We might not have robot servers just yet, but it looks like we're slowly getting there.
Chili's has announced a rollout of touch-screen tablets at American restaurants, the Wall Street Journal announced, starting today. The computer screens from Ziosk, which were being tested last year, will be at more than 800 Chili's in the U.S. by early 2014.
And it turns out, placing the menus on the table is a smart move for the chain; WSJ reports that Chili's found diners often spent more money per check when they had easy access to the tablets. The tablets were used to advertise for desserts, as photos would pop up on the screen halfway through the diners' main course, WSJ reports. Dessert sales jumped 20 percent in tests, while coffee sales similarly rose, most likely because impulse purchases are easier when you can simply touch and swipe, instead of being judged by the servers.
Krista Gibson, senior vice president of brand strategy, suggests that the chain may soon promote alcoholic beverages through the new platform during meals, although currently guests cannot order an entire meal, or a first round of booze, through the tablet. Instead, it's meant to be a fast way for customers to add on orders, side dishes, and extra drinks without having to flag down a busy server. "We never pursued this as a way to cut labor," Gibson said, noting that a server will always be "the first person who comes in contact with our guests."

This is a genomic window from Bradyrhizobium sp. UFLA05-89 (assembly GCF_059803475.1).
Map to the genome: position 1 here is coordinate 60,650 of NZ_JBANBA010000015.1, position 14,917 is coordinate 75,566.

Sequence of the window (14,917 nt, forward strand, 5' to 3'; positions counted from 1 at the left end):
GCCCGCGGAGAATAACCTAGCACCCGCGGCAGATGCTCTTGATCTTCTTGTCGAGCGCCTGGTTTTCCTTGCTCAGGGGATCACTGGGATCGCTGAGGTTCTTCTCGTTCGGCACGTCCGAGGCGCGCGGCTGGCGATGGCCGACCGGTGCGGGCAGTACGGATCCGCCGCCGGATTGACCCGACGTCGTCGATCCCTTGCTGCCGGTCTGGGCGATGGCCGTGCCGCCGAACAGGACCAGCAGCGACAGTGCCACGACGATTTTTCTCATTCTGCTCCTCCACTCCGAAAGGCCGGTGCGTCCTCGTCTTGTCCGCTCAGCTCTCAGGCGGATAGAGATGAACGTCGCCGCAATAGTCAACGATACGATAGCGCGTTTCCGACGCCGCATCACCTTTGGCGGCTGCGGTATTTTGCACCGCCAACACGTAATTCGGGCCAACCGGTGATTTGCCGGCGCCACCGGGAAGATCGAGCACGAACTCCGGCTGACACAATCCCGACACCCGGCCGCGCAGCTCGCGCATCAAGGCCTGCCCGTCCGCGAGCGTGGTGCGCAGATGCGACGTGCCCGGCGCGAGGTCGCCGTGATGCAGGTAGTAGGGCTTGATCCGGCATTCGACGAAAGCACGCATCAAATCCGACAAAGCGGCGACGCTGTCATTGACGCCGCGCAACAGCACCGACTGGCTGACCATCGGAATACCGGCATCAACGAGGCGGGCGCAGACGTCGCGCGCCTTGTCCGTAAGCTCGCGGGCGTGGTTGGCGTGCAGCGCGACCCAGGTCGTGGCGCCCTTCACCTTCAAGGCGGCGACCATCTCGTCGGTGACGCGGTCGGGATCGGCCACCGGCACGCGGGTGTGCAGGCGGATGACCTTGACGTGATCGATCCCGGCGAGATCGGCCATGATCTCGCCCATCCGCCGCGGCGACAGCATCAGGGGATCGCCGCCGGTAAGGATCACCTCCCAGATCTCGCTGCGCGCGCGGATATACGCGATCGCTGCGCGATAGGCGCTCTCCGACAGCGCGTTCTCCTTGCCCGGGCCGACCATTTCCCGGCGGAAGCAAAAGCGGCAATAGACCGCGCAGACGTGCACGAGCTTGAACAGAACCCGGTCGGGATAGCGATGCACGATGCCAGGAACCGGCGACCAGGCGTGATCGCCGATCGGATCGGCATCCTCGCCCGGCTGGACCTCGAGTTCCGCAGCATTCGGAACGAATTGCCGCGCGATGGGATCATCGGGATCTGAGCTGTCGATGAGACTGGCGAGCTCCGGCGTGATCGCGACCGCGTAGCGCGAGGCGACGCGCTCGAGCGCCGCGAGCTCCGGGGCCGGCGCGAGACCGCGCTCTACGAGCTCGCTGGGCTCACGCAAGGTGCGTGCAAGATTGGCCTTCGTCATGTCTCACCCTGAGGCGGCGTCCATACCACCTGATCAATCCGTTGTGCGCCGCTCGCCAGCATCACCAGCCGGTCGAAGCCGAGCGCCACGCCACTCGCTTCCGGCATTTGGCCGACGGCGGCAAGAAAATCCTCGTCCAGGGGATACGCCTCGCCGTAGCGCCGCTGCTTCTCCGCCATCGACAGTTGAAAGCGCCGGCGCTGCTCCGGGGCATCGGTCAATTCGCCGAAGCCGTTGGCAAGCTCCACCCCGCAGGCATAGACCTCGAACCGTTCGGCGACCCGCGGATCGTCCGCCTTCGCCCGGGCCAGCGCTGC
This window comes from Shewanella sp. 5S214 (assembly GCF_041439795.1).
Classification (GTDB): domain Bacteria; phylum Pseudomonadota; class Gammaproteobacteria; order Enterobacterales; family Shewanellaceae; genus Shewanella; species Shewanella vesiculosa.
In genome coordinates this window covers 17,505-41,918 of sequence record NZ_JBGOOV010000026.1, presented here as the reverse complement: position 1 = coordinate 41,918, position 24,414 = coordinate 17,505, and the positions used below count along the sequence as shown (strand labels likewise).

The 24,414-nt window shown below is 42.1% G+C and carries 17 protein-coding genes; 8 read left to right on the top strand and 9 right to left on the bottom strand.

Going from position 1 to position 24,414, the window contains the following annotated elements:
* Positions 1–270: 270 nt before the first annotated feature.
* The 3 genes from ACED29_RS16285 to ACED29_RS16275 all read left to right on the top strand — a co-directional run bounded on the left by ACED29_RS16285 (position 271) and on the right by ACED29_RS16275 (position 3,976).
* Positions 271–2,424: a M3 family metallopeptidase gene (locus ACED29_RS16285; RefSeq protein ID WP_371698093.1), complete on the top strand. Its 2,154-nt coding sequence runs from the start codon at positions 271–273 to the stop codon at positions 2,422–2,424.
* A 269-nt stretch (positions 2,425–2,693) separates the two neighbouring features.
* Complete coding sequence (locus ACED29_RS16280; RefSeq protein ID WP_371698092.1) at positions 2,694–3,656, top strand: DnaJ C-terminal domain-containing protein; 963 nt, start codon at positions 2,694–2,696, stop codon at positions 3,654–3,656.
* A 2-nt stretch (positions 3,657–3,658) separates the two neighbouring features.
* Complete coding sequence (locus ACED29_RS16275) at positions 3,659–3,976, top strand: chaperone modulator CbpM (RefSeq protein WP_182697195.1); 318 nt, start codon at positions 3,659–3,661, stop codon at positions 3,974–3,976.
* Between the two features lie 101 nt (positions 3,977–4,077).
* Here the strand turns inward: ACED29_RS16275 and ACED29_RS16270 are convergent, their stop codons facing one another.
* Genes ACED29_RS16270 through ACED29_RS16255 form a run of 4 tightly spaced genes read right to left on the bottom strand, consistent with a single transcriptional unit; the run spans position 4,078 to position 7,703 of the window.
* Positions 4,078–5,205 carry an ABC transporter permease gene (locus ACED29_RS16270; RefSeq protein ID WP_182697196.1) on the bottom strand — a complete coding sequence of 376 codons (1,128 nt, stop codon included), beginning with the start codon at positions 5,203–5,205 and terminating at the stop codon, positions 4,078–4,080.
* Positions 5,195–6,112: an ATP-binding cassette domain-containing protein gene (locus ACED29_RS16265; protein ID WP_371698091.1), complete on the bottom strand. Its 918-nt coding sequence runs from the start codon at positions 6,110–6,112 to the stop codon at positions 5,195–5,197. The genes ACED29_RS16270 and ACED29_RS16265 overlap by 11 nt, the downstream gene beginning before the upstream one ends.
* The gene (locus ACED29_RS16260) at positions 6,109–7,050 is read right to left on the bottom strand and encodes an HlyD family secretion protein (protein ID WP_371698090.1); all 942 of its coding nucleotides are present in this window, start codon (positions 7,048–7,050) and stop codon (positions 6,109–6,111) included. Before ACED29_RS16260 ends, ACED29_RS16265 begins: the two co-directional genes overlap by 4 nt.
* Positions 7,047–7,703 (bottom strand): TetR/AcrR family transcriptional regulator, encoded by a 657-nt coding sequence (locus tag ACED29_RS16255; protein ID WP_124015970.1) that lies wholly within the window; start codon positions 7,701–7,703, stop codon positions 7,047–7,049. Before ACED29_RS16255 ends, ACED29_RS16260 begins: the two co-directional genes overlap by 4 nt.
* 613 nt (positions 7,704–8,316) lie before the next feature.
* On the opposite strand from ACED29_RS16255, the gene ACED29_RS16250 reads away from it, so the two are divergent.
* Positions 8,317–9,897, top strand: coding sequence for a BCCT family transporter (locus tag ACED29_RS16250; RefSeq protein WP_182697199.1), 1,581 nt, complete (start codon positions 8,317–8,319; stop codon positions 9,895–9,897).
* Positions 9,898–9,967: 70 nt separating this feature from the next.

The chain promises that there won't be a reduction in the amount of staff each outlet hires due to the tablets; instead, the tablets are simply there to facilitate the dining out procedures. Gibson notes that 50 percent of diners opt to pay through the Ziosk, instead of waiting for the bill, diminishing the possibility of credit card skimming, as Fast Company notes. So it's not quite cutting out servers, but it might help when your server is stretched too thin. Bonus points: there are games for kids (although we do have a soft spot for those crayons and kids menus).